Epigenetic processes control the packaging and function of the human genome, and contribute to normal development and disease (Callinan et al. 2006). Epigenetic mechanisms such as DNA methylation, histone modifications and microRNAs are important events toward regulating gene expression for the biology and disease of the gastrointestinal tract. In particular, DNA methylation, a process in which cytosines acquire a methyl group in the 5' position only if they are followed by a guanine (Corvalán et al. 2010), virtually affects all of the pathways in the cellular network, such as DNA repair, cell cycle, and apoptosis (Esteller et al. 2002). Furthermore, a growing body of evidence has shown that aberrant DNA methylation (DNA hypermethylation or DNA hypomethlation) is an early event in carcinogenesis (Jones et al. 2002; Herman et al. 2003; Kopelovich et al. 2003). In addition, aberrant DNA methylation has been recently considered to be an excellent candidate to explain how certain environmental factors may increase the risk of developing cancer (Chan et al. 2006). Accordingly, an emerging catalog of cancer-related genes inactivated by DNA hypermethylation in gastric cancer has been established (Hamilton et al. 2006; Wu et al. 2006; Bernal et al. 2008). However, there are limited reports on DNA hypermethylation analysis in precursor lesions of gastric cancer. Kang et al. (2001) tested five genes (p16, hMLH1, DAP-kinase, THBS1, and TIMP-3) in precancerous conditions to identify three different classes of hypermethylated genes. Hypermethylation of DAP-kinase was found in all premalignant conditions, whereas hMLH1 and p16 were preferentially methylated in intestinal metaplasia (6.3% and 2.1%, respectively), adenomas (9.8% and 11.5%, respectively) and gastric cancer (20.3% and 42.2%, respectively). THBS-1 and TIMP-3 were also hypermethylated at a similar frequency in all premalignant conditions, but showed a marked increase from chronic gastritis to intestinal metaplasia (10.1% & 34.7% and 14.5% & 36.7%, respectively; P < 0.05), as well as from adenomas to carcinomas (28.3% & 48.4% and 26.7% & 57.4% respectively). Another study including 11 genes (COX-2, DAP-kinase, E-cadherin, GSTP1, MGMT, hMLH1, p14, p16, THBS1, TIMP3, and RASSF1A) and 268 premalignant conditions (Kang et al. 2003) identified specific patterns of aberrant DNA methylation associated to aging. Specifically five genes (DAP-kinase, E-cadherin, p14, THBS1, and TIMP-3) showed a progressive increase in aberrant methylation frequency as a function of aging, whereas the other genes (COX-2, GSTP1, MGMT, hMLH1, p16, and RASSF1A) were rarely methylated. Male patients showed higher numbers of hypermethylated genes than females (3.2 vs. 2.1, respectively, P = 0.002) and cases with severe intestinal metaplasia also showed a higher frequency of aberrantly methylated genes. Taken together, these findings suggest that hypermethylation occurs early in the multistep gastric carcinogenesis and that accumulate during this process. In addition, age and gender are closely associated with increased frequency of aberrant DNA methylation. A further study demonstrated that DNA methylation of E-cadherin was associated with H. pylori infection (p=0.002) in an independent way of age and/or gastritis (Chan et al. 2003). Similarly, Maekita et al. (2006) carried out a more detailed analysis of the effect of H. pylori infection in the progression of aberrant DNA methylation in chronic gastritis. These authors collected gastric mucosa samples from 154 healthy volunteers (56 H. pylori negative and 98 H. pylori positive) and from 72 cases with gastric cancers (29 H. pylori negative and 43 H. pylori positive). Among the healthy volunteers, methylation levels were 5.4- to 303-fold higher in H. pylori positive subjects than in H. pylori negative ones (P < 0.0001). Particularly, methylation levels of the LOX, HAND1 and THBD at their promoter regions were identified in H. pylori-positive individuals. Among H. pylori-negative individuals, methylation levels were 2.2- to 32-fold higher in gastric cancer cases than in age-matched healthy volunteers. These findings suggest that H. pylori infection potently induces aberrant DNA methylation of several genes beyond E-cadherin, and that methylation levels of specific genes seemed to reflect the risk of gastric cancer in H. pylori-negative subjects. A recent quantitative analysis of the promoter region of a novel gene Reprimo (RPRM), performed in Colombian residents from areas with high and low incidence of gastric cancer, demonstrated an association with virulent factors such as cagA and vacA s1/m1 regions of H. pylori strains. This data suggests that certain strains of H. pylori are associated with aberrant DNA methylation on specific genes (Schneider et al. 2010). Interestingly, we have shown that Reprimo is not only found in gastric mucosa but also in the plasma of gastric cancer patients (Bernal et al. 2008). Thus, hypermethylated circulating DNA offers the opportunity for non-invasive detection of gastric cancer and premalignant gastritis (Corvalán et al. 2010; Sapari et al. 2012). As mentioned before, an aberrant of DNA methylation could be considered as a candidate to explain how environmental factors increase the susceptibility of gastric cancer. One approach to explain this phenomena could be through the evaluation of the effect of the eradication of H. pylori in the pattern of DNA methylation of the gastric mucosa. Chen et al (2003) evaluate the presence of DNA methylation of E-cadherin promoter regions before the erradication of H. pylori and after 6 weeks of treatment. DNA methylation of E-cadherin was detected in 46% (19/41) and 17% (7/41) of both untreated and treated patients, respectively. Mucosal biopsy showed chronic inactive gastritis in 35 patients, intestinal metaplasia in one patient and normal mucosa in five patients after the treatment. This data suggests that H. pylori eradication therapy could reverse aberrant DNA methylation in patients with chronic gastritis. Similar results were reported by Leung et al. (2006), although they evaluated mucosal biopsies from the antrum and corpus of H. pylori-infected subjects at the baseline, and after one year of successful H. pylori eradication. In addition, these authors identified a significant reduction in the methylated density of the promoter region of the E-cadherin gene (Leung et al. 2006). Taken together, both reports are clear examples of how the environment affects DNA methylation and shows that the eradication of H. pylori infection reverses E-cadherin promoter hypermethylation. Although less explored, DNA hypomethylation can also be involved in the risk of developing cancer. The concept of DNA hypomethylation, although identified 30 years ago (Christman et al. 1977), was overlooked in preference to DNA hypermethylation. Recently, gene activation by promoter hypomethylation has been rediscovered (Ichinose et al. 1988; Cravo et al. 1996; Fang et al. 1996; Akiyama et al. 2003; Cho et al. 2003; Mesquita et al. 2003; Oshimo et al. 2003; Chalitchagorn et al. 2004; Honda et al. 2004; Kaneda et al. 2004; Yanagawa et al. 2004; Jung et al. 2005; Nishigaki et al. 2005). Emerging data suggests that global DNA hypomethylation is thought to occur during the early stages of gastric carcinogenesis (Goelz et al. 1985; Cravo et al. 1996; Narayan et al. 1998; Lin et al. 2001; Bariol et al. 2003) but hypomethylation of individual genes, such as MAGE, synuclein-alpha, MUC2, maspin, CAGE and family A melanoma antigen (Akiyama et al. 2003; Cho et al. 2003; Mesquita et al. 2003; Honda et al. 2004; Yanagawa et al. 2004; Jung et al. 2005) is thought to occur during the advanced stages. Interestingly, overexpression of well known oncogenes, such as MYC, HRAS1 and cyclin D2 has been linked to hypomethylation in their promoter region, suggesting an inverse correlation between methylation and gene expression (Fang et al. 1996; Oshimo et al. 2003). Taken together, this data suggests that promoter hypomethylation is an underlying mechanism of gene activation that should be explored in gastric carcinogenesis. In these sense, recent work from Daskalos et al (2011) has shown that the overexpression of p73, a well stablish cancer-related gene associated with apoptosis and DNA repair (Zaika et al. 2011), might be associated with hypomethylation of the P2 promoter region that controls the DeltaNup73 isoform. Although this work was not performed in a gastric cancer model, our preliminary findings suggests similar results in gastric cancer cases (Corvalán et al. 2008). Based on both data, we decide to analysed the protein overexpression of p73 as well as other seven well stablished cancer-related genes activated by hypomethylation (BRCA1, HSP90, STAT1, FHIT, EGFR, p73, p53, p16INK4a) (Tanaka et al. 1998; Nien et al. 2007; Shutoh et al. 2009; Yu et al. 2009; Valdez et al. 2010; Daskalos et al. 2011; Rusiecki et al. 2011; Szaumkessel et al. 2011; Fornari et al. 2012). This analysis was performed in a large number of matched tumor/non-tumor adjacent mucosa of early gastric cancer as well as non-tumor cases at different stages of the multistep cascade of gastric cancer (Carrasco et al. 2010). Among 8 genes tested, only the overexpression of p73 was higher in matched tumor/non-tumor adjacent mucosa than in chronic gastritis/intestinal metaplasia (50.5% vs. 10.8%; P < 0.0001). We also assessed a detail histopathological analysis of the precursor lessions of gastric cancer through the Sydney and OLGA systems (Dixon et al. 1996; Corvalan et al. 2011; Rugge et al. 2011). As has been described (Rugge et al. 2010) only severe atrophy and OLGA stage IV were the most relevant features to identified high-risk gastritis (Fig. 4). However, the most interesting finding come after our attempt to integrated protein expression and histopathological assessments. This integration was performed by Significance Analysis of Microarrays (SAM), a multiple testing approach method that has been extensively applied in genomic research (Tusher et al. 2001) and confirmed by logistic regression (Nick et al. 2007). This integrative approach led us to identified that overexpression of p73 was even more significant than severe atrophy and OLGA stage IV in identifying high-risk premalignant gastritis (Carrasco et al. 2010). Therefore, we believe that the identification of the overexpression of p73 might contribute greatly to risk assessment of chronic gastritis to the development of gastric cancer.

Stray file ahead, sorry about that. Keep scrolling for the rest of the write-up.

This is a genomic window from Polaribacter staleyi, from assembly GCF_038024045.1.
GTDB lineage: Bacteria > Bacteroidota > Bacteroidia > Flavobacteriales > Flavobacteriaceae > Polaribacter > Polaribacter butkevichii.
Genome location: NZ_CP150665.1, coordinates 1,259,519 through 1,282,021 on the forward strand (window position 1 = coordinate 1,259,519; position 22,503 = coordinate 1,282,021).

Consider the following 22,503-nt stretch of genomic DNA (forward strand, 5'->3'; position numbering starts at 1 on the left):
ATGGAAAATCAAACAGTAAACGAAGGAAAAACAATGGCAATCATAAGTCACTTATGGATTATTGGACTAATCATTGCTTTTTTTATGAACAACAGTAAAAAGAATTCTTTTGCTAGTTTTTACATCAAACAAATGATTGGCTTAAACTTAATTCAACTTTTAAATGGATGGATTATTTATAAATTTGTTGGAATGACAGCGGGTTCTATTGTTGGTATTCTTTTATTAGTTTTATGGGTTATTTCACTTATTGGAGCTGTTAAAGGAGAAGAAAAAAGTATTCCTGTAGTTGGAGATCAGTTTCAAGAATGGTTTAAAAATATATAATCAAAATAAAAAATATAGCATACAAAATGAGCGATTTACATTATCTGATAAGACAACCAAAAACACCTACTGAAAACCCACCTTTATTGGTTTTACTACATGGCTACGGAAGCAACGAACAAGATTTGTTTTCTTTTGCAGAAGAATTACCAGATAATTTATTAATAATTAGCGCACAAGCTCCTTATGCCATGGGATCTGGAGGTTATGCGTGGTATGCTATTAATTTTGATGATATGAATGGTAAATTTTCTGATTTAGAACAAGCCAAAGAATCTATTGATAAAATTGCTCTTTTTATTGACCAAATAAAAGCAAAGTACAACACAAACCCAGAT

Figure 3.